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The Ivory Bill is a government bill that proposes to prohibit trading in elephant ivory, with limited exceptions. The Bill was introduced in the House of Lords on 5 July 2018 by Lord Gardiner of Kimble, the Under Secretary of State for Rural Affairs and Biosecurity, and is scheduled to receive its second reading on 17 July 2018.

The law currently requires an individual to obtain a permit in order to trade worked ivory items made after 1947, while items made before 1947 can be traded within the EU without a permit. It is the UK’s current policy not to issue permits for the trading of raw African ivory of any age.

Both the African Elephant and the Asian Elephant have been identified as threatened with extinction. A recent large study of trends in African elephant populations found that the number of elephants decreased by approximately 27,000 per year between 2010 and 2014, a rate of 8 percent per year. The authors of this study concluded that “these dramatic declines in elephant populations are almost certainly due to poaching for ivory”.

Clause 1 of the Bill would establish a general prohibition on trading in ivory, which is defined in clause 35 as being from the tooth or tusk of a living species of elephant. Clause 12 of the Bill would make it an offence to breach the prohibition on the trading of ivory, punishable either by criminal or civil sanctions. Exemptions to the ban, and the process of applying for these, are set out in clauses 2 to 11. This includes an exemption for items made before 1918 which are “of outstandingly high artistic, cultural or historical value”.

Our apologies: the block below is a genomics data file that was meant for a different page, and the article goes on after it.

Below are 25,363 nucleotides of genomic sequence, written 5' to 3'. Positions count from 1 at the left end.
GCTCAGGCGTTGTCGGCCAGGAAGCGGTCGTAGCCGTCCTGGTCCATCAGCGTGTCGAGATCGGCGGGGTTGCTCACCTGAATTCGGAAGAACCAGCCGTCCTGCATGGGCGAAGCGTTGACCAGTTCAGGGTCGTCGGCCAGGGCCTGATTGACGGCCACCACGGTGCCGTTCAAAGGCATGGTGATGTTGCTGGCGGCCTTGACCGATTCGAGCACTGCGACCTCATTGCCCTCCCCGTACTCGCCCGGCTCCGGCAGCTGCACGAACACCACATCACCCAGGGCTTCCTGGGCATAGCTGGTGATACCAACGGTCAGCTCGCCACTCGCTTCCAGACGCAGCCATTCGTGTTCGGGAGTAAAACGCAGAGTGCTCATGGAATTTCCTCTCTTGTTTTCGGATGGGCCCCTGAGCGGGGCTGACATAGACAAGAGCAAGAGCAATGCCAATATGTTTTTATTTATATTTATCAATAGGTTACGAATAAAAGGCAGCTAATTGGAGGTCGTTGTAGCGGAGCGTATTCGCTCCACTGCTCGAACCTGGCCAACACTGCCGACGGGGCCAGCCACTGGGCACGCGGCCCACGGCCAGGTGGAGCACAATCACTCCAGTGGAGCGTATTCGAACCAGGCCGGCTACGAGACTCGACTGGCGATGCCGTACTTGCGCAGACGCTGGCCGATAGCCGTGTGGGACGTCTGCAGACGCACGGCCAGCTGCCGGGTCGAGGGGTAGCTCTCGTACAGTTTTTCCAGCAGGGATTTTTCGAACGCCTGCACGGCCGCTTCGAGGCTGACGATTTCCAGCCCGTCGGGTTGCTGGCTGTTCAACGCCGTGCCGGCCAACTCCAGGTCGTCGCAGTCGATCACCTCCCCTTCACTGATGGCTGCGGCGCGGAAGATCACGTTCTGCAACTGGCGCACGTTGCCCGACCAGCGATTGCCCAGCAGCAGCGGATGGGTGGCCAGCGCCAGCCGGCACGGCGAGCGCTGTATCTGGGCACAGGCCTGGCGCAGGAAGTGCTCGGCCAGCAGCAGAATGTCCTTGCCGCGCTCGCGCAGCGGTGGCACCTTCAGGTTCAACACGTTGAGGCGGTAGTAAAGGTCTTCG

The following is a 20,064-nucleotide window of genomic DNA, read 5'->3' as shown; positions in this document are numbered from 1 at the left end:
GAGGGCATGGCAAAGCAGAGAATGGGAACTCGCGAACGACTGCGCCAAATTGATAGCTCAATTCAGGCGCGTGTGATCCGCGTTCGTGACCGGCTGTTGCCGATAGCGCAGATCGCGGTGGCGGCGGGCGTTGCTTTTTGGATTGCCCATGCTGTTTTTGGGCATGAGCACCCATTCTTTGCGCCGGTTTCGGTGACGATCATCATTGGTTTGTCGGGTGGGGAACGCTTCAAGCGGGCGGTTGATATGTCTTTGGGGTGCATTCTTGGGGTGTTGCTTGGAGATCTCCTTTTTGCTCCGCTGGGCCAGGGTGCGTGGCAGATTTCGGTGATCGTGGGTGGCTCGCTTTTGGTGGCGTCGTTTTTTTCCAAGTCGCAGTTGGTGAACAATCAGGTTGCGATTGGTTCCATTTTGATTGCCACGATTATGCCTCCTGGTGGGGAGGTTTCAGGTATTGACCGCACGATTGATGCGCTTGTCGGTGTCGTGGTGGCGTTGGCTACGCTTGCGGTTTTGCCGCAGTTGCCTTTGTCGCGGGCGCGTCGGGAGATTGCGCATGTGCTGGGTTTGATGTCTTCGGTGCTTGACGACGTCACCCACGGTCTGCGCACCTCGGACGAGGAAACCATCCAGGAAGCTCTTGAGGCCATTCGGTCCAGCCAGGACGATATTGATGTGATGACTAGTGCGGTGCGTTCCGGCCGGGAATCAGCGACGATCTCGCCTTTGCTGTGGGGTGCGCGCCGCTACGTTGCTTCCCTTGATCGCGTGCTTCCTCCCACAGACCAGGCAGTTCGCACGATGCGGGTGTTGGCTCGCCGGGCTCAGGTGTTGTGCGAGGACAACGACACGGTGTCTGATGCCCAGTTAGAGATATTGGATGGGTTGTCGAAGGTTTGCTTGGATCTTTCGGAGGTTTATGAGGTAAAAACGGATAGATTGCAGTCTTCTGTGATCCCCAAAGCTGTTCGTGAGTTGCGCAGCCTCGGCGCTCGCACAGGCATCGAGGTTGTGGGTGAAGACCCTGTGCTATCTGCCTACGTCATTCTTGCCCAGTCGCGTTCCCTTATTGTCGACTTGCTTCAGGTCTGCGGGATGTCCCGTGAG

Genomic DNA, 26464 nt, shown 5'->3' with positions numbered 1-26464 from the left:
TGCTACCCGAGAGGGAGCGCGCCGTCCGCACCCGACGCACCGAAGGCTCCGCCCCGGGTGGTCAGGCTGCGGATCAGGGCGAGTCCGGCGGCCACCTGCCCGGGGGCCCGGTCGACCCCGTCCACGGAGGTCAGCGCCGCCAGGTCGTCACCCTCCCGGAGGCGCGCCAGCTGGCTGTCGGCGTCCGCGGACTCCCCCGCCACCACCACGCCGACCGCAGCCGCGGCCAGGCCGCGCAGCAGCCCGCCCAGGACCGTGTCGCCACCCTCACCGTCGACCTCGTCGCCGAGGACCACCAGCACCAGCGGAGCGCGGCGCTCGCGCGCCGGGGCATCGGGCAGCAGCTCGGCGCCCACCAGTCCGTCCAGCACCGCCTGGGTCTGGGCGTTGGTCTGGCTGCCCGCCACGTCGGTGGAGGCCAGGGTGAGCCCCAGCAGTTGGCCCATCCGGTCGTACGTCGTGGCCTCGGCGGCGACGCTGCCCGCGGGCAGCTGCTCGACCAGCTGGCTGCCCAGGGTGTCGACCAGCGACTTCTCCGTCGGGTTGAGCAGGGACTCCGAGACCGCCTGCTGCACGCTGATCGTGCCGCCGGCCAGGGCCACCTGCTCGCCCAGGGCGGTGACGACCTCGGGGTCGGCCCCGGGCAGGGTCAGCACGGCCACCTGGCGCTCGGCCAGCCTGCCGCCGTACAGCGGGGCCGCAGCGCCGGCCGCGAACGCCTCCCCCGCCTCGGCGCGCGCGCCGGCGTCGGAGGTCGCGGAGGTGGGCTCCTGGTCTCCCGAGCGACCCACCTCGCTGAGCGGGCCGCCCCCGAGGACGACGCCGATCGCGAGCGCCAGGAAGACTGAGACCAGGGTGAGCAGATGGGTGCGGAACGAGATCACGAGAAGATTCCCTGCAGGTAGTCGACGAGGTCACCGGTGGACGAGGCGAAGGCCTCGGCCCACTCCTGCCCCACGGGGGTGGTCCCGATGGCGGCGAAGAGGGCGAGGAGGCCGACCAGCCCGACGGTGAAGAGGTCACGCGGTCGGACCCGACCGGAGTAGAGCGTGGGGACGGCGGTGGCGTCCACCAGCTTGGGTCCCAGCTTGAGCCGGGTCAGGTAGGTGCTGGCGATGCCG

The Bill was introduced in the House of Commons on 23 May 2018 and had its second reading on 4 June 2018. A public bill committee took evidence from witnesses and examined the Bill over six sittings, before the Bill completed its report stage and third reading in the House of Commons on 4 July 2018. The Bill received cross-party support, though the Opposition advocated for the definition of ivory to be extended to include all threatened ivory-bearing species. The Government said it would undertake a consultation on expanding the definition to include all ivory-bearing species, whether threatened or not, after the legislation was passed. Government amendments removing the restrictions on which species can later be added to the definition by statutory instrument were passed at report stage.


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